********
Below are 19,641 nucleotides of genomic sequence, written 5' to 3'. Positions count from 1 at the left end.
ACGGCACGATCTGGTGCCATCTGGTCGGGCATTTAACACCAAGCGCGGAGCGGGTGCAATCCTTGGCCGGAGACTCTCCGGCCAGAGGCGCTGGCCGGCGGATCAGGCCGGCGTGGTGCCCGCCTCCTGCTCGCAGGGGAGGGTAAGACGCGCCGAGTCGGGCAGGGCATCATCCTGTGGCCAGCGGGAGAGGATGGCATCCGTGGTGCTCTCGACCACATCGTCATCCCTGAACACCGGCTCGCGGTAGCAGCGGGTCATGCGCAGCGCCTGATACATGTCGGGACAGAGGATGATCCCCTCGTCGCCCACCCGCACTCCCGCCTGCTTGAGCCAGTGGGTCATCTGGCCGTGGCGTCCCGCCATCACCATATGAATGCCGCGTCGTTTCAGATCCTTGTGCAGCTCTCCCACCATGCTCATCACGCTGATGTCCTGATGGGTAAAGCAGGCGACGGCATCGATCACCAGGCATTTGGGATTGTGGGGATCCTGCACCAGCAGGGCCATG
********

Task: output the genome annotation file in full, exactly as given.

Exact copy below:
Below are 19,641 nucleotides of genomic sequence, written 5' to 3'. Positions count from 1 at the left end.
ACGGCACGATCTGGTGCCATCTGGTCGGGCATTTAACACCAAGCGCGGAGCGGGTGCAATCCTTGGCCGGAGACTCTCCGGCCAGAGGCGCTGGCCGGCGGATCAGGCCGGCGTGGTGCCCGCCTCCTGCTCGCAGGGGAGGGTAAGACGCGCCGAGTCGGGCAGGGCATCATCCTGTGGCCAGCGGGAGAGGATGGCATCCGTGGTGCTCTCGACCACATCGTCATCCCTGAACACCGGCTCGCGGTAGCAGCGGGTCATGCGCAGCGCCTGATACATGTCGGGACAGAGGATGATCCCCTCGTCGCCCACCCGCACTCCCGCCTGCTTGAGCCAGTGGGTCATCTGGCCGTGGCGTCCCGCCATCACCATATGAATGCCGCGTCGTTTCAGATCCTTGTGCAGCTCTCCCACCATGCTCATCACGCTGATGTCCTGATGGGTAAAGCAGGCGACGGCATCGATCACCAGGCATTTGGGATTGTGGGGATCCTGCACCAGCAGGGCCATG